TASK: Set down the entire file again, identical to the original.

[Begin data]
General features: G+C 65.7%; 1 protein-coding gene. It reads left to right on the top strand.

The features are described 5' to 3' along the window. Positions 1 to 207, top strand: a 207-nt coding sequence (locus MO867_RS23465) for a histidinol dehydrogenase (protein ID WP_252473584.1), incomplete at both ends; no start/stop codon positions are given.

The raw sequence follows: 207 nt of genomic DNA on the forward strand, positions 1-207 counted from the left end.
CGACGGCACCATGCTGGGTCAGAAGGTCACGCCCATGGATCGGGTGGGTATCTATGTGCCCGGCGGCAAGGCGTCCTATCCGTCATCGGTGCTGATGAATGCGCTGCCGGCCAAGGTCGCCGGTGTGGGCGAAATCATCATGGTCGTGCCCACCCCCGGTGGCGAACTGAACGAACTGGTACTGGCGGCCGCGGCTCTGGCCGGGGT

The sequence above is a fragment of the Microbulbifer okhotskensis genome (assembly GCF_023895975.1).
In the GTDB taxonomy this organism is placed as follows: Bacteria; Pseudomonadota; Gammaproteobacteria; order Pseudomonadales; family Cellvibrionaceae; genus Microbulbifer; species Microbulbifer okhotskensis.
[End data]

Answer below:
General features: G+C 65.7%; 1 protein-coding gene. It reads left to right on the top strand.

The features are described 5' to 3' along the window. Positions 1 to 207, top strand: a 207-nt coding sequence (locus MO867_RS23465) for a histidinol dehydrogenase (protein ID WP_252473584.1), incomplete at both ends; no start/stop codon positions are given.

The raw sequence follows: 207 nt of genomic DNA on the forward strand, positions 1-207 counted from the left end.
CGACGGCACCATGCTGGGTCAGAAGGTCACGCCCATGGATCGGGTGGGTATCTATGTGCCCGGCGGCAAGGCGTCCTATCCGTCATCGGTGCTGATGAATGCGCTGCCGGCCAAGGTCGCCGGTGTGGGCGAAATCATCATGGTCGTGCCCACCCCCGGTGGCGAACTGAACGAACTGGTACTGGCGGCCGCGGCTCTGGCCGGGGT

The sequence above is a fragment of the Microbulbifer okhotskensis genome (assembly GCF_023895975.1).
In the GTDB taxonomy this organism is placed as follows: Bacteria; Pseudomonadota; Gammaproteobacteria; order Pseudomonadales; family Cellvibrionaceae; genus Microbulbifer; species Microbulbifer okhotskensis.